If you give a pudding wine a whirl, it actually has so many "legs" it sometimes just wets the inside of the glass and then runs back down again, seamlessly. That potentially resolves the apparent paradox of Don's sweet(-ish) high alcohol wine with no legs.

    Grant Hutchison

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    Quote Originally Posted by George View Post
    I thought legs were a result of sugar content, right? [Legs determine whether French wine is from southern or northern France.] The south region gets more sunshine, hence more sugar content. I learned this with reds, but I assume it is true of any wine.
    Wait a second. I didn't know that. I wonder if this was a New York wine they sell as part of their list.
    Time wasted having fun is not time wasted - Lennon
    (John, not the other one.)

  11. #11
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    Quote Originally Posted by grant hutchison View Post
    Yeah, legs are related to both sugar and alcohol content. Pretty pointless bit of wine-buff theatre, given that the taste tells you about sugar and the bottle label tells you about alcohol. If you give a pudding wine a whirl, it actually has so many "legs" it sometimes just wets the inside of the glass and then runs back down again, seamlessly. That potentially resolves the apparent paradox of Don's sweet(-ish) high alcohol wine with no legs.
    Ah, so higher alcohol content lowers viscosity, which is logical. That explains why some sweeter wines I've swirled, like Don's wine, were legless. [I wasn't sure French wine had something else going for it.]

    It's my wife that gets the sweet wines,though usually only a moscato or something very similar. [There was a terrific German wine my wife really enjoyed that made here unusually happy and vivacious, right up to the moment she passed-out on the floor at our table of 20. We missed the next-day's Rhine boat tour but I did get to met some German medics in their ER that night and morning.]

    It was interesting to be in a wine contest where we had to guess the age and location of the French wine. It was part of a monastic wine tour near Paris. They explained how to test the wine (color for age and legs (or not) were part of the location equation), and then they tested us. Though not much of a wine drinker, I came in 3rd. My wife, who drinks almost no wine, came in 2nd but I helped her with one of the answers.
    Last edited by George; 2018-Jun-14 at 09:41 PM.
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  12. #12
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    I enjoy pretty much the full gamut of wine: dry reds and whites, the middlings, and on up to Sauternes, Trockenbeerenauslese, and Eiswein, especially if theyíre botrytized. Champagne, and other dry sparklers are probably my least favorite...which isnít to say I donít enjoy the occasional Sekt or Prosecco. Having lived roughly halfway between the Rhein and Mosel(-Saar-Ruver) regions, I developed an appreciation, affection, and weakness for German whites. Sadly, my favorite varietal, Kerner, is rarely available in my locale or region.
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  13. #13
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    I often wonder what the vintner buys, one half the value of the goods he sells.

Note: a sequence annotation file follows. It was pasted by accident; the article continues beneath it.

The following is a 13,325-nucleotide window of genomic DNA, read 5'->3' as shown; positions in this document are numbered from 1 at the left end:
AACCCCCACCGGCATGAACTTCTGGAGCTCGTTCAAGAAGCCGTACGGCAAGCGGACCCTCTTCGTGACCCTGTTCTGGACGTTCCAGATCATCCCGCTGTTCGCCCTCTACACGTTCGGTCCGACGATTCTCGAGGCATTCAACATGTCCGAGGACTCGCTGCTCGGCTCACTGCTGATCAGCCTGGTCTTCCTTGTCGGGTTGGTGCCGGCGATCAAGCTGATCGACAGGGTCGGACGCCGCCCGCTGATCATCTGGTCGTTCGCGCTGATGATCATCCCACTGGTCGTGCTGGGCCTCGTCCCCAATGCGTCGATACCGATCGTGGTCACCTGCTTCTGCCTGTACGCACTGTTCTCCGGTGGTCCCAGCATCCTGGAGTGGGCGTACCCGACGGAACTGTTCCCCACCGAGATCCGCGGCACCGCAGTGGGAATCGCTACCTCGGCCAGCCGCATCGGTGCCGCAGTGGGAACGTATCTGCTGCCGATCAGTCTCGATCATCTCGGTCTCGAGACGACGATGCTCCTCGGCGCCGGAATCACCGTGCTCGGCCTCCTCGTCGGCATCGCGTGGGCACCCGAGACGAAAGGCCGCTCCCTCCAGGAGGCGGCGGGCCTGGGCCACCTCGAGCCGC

Omar Khyam fitzgerald translation
    sicut vis videre esto
    When we realize that patterns don't exist in the universe, they are a template that we hold to the universe to make sense of it, it all makes a lot more sense.
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    Quote Originally Posted by George View Post
    Ah, so higher alcohol content lowers viscosity, which is logical.
    It makes quite a complicated contribution to the formation of "legs", however, via the Gibbs-Marangoni effect.
    If you wet the side of the glass with wine, the alcohol evaporates faster than the water, so the surface tension rises in the wetted area, to become higher than the surface tension of the bulk liquid in the glass. So wine rises into the "legs" by capillary action. In general, the higher the alcohol content, the more pronounced the effect. (And if you stopper a half-full bottle of wine, leave it for a while for vapour pressures to equilibrate, and then give it a swirl, you'll see that the legs inside the bottle are slight or non-existent, confirming the role of evaporation in the process.)

    Sugar, causing increased viscosity, limits the rate of flow and so can modify the legs either by making them more persistent once formed, or by preventing them differentiating into individual legs.

    It's all quite complicated, and also depends on the nature of the glass surface. Hence my cynicism about this particular oenophile affectation - it's part of the ritual, but has very poor predictive value.

    Grant Hutchison
    Last edited by grant hutchison; 2018-Jun-15 at 03:54 PM.

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    Quote Originally Posted by grant hutchison View Post
    Sugar, causing increased viscosity, limits the rate of flow and so can modify the legs either by making them more persistent once formed, or by preventing them differentiating into individual legs.

    It's all quite complicated, and also depends on the nature of the glass surface. Hence my cynicism about this particular oenophile affectation - it's part of the ritual, but has very poor predictive value.
    Devilish detail stuff. Perhaps the French wine test -- it may have been just for something like a cab. with about the same alcohol content -- is one of the limited tests where they have a leg to stand on. [sorry, it's like scratching an itch, but I don't want ointment.]
    We know time flies, we just can't see its wings.